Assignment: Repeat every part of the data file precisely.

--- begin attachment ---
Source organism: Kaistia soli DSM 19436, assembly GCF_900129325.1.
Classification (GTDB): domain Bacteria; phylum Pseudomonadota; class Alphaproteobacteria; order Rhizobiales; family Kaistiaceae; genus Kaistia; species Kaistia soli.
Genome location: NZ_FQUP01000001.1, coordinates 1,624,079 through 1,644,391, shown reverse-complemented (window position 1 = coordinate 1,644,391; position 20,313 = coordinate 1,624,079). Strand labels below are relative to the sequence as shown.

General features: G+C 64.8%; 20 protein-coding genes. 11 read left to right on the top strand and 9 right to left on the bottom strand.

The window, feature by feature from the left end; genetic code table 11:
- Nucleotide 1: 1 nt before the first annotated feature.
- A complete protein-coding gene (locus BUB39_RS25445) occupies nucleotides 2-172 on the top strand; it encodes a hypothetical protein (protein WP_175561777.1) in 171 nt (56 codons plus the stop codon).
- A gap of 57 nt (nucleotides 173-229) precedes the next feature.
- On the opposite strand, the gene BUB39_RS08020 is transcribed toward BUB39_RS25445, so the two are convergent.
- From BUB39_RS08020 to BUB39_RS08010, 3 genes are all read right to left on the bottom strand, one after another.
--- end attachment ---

Source organism: Kaistia soli DSM 19436, assembly GCF_900129325.1.
Classification (GTDB): domain Bacteria; phylum Pseudomonadota; class Alphaproteobacteria; order Rhizobiales; family Kaistiaceae; genus Kaistia; species Kaistia soli.
Genome location: NZ_FQUP01000001.1, coordinates 1,624,079 through 1,644,391, shown reverse-complemented (window position 1 = coordinate 1,644,391; position 20,313 = coordinate 1,624,079). Strand labels below are relative to the sequence as shown.

General features: G+C 64.8%; 20 protein-coding genes. 11 read left to right on the top strand and 9 right to left on the bottom strand.

The window, feature by feature from the left end; genetic code table 11:
- Nucleotide 1: 1 nt before the first annotated feature.
- A complete protein-coding gene (locus BUB39_RS25445) occupies nucleotides 2-172 on the top strand; it encodes a hypothetical protein (protein WP_175561777.1) in 171 nt (56 codons plus the stop codon).
- A gap of 57 nt (nucleotides 173-229) precedes the next feature.
- On the opposite strand, the gene BUB39_RS08020 is transcribed toward BUB39_RS25445, so the two are convergent.
- From BUB39_RS08020 to BUB39_RS08010, 3 genes are all read right to left on the bottom strand, one after another.